Do aur Do Paanch?
Konichiwa (今日は) Kgpian,
It’s our one month anniversary! Tempo Se!
One of our authors has had “displeasing” experiences with the number 4. Hence, we have decided to skip the fourth issue and move on to the fifth. Because Swag.
Also, we believe in creating jobs. Hence, we’re excited to announce a new member on the Editorial Board!( That’s what the unemployed author is calling us now; he says it sounds cool and looks good on a grad school application or when picking up women at Tikka)
We wish him the best and hope we can bring to you more frequent and informative posts about the top news across the week from the economic and financial world
Foxconn the world’s largest contract manufacturer of smartphones announced it would be investing $5 bn in Maharashtra, last weekend. That’s not all folks, Chandrababu Naidu got AP its mojo back as Xiaomi announced that it would assemble its phones in the state. Taiwanese influence may be coming to our movies too, as Foxconn looks keen to pick up stakes in Mukta Arts or Whistling Woods International. Both names we don’t know, but they make movies and one of them has Subhash Ghai. An opinion piece from the ET mentions “geographical derisking” as one of the reasons for Taiwanese firms’ (like Foxconn) into India. Which is to say, these firms are scared of China. Lastly Foxconn also announced it would Invest in Snapdeal along with others of course.
Make in India, finally seems to be becoming more than a slogan.
Why so Moody?
International credit assessor Moody’s Investors Service on Tuesday forecasted that India’s growth would slow to 7% in the year to March from 7.3% in the previous year because of below-normal monsoon rain. It had earlier estimated a 7.5% growth rate for this year.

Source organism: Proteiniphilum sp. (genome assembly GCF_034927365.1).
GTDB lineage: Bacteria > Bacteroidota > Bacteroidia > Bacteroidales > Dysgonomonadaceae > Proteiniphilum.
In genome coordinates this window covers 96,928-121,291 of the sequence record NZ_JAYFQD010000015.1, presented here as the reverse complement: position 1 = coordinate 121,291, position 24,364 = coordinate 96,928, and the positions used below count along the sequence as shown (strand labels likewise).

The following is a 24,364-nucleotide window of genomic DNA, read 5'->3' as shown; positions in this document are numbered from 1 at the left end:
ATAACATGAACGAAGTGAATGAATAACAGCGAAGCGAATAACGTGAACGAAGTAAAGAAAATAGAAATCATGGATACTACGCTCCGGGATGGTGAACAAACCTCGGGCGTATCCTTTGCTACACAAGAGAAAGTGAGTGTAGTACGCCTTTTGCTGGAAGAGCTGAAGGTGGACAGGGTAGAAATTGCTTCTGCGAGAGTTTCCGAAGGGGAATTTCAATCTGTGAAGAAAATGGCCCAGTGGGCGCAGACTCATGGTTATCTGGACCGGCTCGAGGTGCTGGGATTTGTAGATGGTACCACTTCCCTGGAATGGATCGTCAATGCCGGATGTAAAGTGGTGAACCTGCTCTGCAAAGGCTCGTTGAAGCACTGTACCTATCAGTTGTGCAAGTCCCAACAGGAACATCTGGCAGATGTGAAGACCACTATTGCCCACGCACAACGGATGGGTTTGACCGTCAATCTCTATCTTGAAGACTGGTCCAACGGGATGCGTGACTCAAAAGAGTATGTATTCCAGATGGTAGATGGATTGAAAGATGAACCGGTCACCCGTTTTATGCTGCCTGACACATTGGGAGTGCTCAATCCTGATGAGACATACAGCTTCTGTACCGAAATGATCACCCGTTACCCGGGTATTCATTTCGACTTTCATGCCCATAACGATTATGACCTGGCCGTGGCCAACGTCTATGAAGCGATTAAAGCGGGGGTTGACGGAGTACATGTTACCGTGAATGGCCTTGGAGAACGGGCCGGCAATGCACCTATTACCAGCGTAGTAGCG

In April, the India Meterological Department (IMD) said India could experience a second consecutive year of sub-par monsoon rainfall, amplifying worries for policymakers and farmers after last year’s drought-like conditions, and unseasonal winter showers that damaged standing crops and eroded rural demand.
This is bad news for the Modi government which has been pulling out all stops to quicken growth and foster investment in the economy.
Prime Minister Shinzo Abe introduced policy reforms (Abenomics) which managed to bring Japan out of a 20 year deflationary spiral (good right?) only to shrink just after 2 quarters (not really!). The world’s third largest economy, shrunk for the second consecutive quarter this year, after showing signs of coming out of recession.
Japanese Economy is on a rough ride as it has seen near zero growth in 2014. Wages haven’t increased, prices gone up and exports fell hard. So has Abenomics failed? Financial Times has an interesting read. What can Japan do about the future? Etsuro Honda has something to say on the matter. Abe’s adviser should call him rather than the Wall Street Journal it seems.
Economist of the Week
It’s girl power this week as we look at Janet Yellen, the first female chair of the Fed. Educated from Brown and Yale universities, Yellen then went on to teach at Harvard and finally land her first position at the Fed in 1977. Since then, she has been an integral part of the Fed’s policies and was rewarded finally in 2013 when President Obama nominated her as a replacement for Ben Bernanke.
Yellen has been an outspoken advocate for using the powers of the Federal Reserve to reduce unemployment, and has seemed more willing than other economists to risk slightly higher inflation to accomplish this goal.
Her most influential work is probably “The Fair Wage-Effort Hypothesis and Unemployment” which she expounded with her husband, Nobel Laureate George Akerlof in 1990.
She is in the hot seat now with the Fed considering to loosen the reigns on the Monetary Policy and allowing interest rates to increase marginally for the first time since 2004.
P.S. We hope you enjoyed reading this as much as we do making it.
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